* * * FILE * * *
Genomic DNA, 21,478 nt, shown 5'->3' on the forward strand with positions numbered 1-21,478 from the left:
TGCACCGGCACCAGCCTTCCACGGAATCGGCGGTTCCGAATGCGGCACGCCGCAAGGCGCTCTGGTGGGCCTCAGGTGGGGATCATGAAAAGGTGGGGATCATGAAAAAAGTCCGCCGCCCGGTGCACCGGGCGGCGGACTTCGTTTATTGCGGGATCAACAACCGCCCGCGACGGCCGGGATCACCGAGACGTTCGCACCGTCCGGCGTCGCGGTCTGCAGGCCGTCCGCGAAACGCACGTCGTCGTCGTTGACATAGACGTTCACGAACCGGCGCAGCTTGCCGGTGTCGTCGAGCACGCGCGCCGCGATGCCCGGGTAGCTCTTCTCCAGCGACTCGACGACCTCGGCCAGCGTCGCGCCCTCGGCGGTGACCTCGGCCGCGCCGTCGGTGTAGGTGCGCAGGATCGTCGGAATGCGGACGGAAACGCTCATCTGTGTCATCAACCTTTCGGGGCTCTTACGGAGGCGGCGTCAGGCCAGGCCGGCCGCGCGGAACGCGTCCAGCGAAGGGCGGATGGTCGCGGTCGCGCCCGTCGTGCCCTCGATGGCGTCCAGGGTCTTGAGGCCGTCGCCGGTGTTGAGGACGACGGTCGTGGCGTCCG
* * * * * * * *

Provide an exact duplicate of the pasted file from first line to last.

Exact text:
Genomic DNA, 21,478 nt, shown 5'->3' on the forward strand with positions numbered 1-21,478 from the left:
TGCACCGGCACCAGCCTTCCACGGAATCGGCGGTTCCGAATGCGGCACGCCGCAAGGCGCTCTGGTGGGCCTCAGGTGGGGATCATGAAAAGGTGGGGATCATGAAAAAAGTCCGCCGCCCGGTGCACCGGGCGGCGGACTTCGTTTATTGCGGGATCAACAACCGCCCGCGACGGCCGGGATCACCGAGACGTTCGCACCGTCCGGCGTCGCGGTCTGCAGGCCGTCCGCGAAACGCACGTCGTCGTCGTTGACATAGACGTTCACGAACCGGCGCAGCTTGCCGGTGTCGTCGAGCACGCGCGCCGCGATGCCCGGGTAGCTCTTCTCCAGCGACTCGACGACCTCGGCCAGCGTCGCGCCCTCGGCGGTGACCTCGGCCGCGCCGTCGGTGTAGGTGCGCAGGATCGTCGGAATGCGGACGGAAACGCTCATCTGTGTCATCAACCTTTCGGGGCTCTTACGGAGGCGGCGTCAGGCCAGGCCGGCCGCGCGGAACGCGTCCAGCGAAGGGCGGATGGTCGCGGTCGCGCCCGTCGTGCCCTCGATGGCGTCCAGGGTCTTGAGGCCGTCGCCGGTGTTGAGGACGACGGTCGTGGCGTCCG